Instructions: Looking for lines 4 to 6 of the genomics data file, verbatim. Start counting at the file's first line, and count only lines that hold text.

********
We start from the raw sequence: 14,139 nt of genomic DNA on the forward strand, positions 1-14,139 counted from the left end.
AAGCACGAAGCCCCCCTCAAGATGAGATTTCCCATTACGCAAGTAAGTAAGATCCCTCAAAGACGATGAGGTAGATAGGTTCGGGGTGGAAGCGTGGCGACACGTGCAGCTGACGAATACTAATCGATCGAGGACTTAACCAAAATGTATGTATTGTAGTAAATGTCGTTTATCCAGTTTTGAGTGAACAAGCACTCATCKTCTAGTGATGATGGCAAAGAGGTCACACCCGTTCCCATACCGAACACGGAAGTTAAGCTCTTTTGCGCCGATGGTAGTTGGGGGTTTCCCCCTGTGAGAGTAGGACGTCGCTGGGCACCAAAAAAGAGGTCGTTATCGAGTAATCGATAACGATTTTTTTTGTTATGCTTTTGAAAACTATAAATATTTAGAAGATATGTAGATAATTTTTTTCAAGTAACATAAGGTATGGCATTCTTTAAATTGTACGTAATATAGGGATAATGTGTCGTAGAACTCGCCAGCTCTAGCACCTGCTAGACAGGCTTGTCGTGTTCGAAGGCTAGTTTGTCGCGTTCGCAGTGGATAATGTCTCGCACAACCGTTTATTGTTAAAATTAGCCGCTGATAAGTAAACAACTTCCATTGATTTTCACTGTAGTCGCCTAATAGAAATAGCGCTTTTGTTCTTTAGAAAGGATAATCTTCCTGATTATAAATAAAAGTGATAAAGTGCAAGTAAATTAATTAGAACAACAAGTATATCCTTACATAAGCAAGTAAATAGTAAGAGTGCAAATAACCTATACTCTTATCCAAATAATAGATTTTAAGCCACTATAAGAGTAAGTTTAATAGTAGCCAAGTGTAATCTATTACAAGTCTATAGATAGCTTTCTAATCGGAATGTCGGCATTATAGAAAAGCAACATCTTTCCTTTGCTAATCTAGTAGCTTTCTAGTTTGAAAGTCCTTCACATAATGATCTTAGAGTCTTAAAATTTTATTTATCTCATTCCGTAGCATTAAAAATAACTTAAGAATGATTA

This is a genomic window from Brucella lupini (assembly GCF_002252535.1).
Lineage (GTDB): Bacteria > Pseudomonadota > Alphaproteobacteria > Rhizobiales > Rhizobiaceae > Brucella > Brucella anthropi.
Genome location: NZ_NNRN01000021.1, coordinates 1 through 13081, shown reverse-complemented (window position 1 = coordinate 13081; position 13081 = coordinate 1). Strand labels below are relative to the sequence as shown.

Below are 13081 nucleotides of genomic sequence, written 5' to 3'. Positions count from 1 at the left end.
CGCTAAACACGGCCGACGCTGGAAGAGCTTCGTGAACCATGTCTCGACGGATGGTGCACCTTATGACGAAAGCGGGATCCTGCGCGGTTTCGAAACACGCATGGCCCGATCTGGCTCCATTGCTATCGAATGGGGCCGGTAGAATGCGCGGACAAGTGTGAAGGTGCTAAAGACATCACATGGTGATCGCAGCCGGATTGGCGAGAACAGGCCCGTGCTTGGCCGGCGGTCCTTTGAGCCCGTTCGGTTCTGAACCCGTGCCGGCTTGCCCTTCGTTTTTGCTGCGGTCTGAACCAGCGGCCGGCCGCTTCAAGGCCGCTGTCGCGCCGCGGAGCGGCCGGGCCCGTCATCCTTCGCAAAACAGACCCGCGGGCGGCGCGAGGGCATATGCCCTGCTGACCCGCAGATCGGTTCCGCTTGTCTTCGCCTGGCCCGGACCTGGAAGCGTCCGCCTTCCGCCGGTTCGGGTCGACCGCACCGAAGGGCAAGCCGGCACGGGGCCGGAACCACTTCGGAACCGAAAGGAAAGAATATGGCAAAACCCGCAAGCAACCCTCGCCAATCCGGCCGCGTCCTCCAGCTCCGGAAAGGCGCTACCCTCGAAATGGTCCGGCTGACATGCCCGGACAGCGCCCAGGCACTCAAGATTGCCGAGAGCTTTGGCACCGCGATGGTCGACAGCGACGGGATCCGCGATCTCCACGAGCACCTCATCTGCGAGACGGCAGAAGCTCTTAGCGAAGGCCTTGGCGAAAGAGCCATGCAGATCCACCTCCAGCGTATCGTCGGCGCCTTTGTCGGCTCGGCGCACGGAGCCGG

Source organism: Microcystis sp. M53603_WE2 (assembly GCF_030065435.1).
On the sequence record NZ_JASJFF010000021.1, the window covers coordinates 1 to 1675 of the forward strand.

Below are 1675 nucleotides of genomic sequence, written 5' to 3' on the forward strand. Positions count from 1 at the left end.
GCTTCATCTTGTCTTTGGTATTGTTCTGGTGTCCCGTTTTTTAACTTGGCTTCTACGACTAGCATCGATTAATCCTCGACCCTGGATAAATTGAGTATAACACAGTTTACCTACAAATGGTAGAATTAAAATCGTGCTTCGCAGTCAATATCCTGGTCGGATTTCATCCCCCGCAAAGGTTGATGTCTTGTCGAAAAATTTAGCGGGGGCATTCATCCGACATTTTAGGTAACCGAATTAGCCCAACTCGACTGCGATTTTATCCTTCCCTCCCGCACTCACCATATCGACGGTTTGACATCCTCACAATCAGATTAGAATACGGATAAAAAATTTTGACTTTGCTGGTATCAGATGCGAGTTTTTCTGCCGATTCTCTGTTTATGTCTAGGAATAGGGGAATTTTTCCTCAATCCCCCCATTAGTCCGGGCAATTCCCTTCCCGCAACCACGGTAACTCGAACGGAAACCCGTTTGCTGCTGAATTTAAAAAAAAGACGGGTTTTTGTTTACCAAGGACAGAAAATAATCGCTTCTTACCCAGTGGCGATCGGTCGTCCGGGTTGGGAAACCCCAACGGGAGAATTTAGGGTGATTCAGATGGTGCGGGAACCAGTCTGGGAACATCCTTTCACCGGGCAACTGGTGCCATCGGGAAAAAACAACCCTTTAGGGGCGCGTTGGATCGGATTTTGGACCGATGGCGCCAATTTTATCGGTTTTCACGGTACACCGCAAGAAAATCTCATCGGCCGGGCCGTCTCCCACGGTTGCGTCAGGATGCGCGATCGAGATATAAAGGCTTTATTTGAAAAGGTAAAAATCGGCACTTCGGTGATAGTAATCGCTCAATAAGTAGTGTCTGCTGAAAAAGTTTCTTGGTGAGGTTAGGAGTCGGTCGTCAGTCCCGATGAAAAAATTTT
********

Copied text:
Lineage (GTDB): Bacteria > Pseudomonadota > Alphaproteobacteria > Rhizobiales > Rhizobiaceae > Brucella > Brucella anthropi.
Genome location: NZ_NNRN01000021.1, coordinates 1 through 13081, shown reverse-complemented (window position 1 = coordinate 13081; position 13081 = coordinate 1). Strand labels below are relative to the sequence as shown.

Below are 13081 nucleotides of genomic sequence, written 5' to 3'. Positions count from 1 at the left end.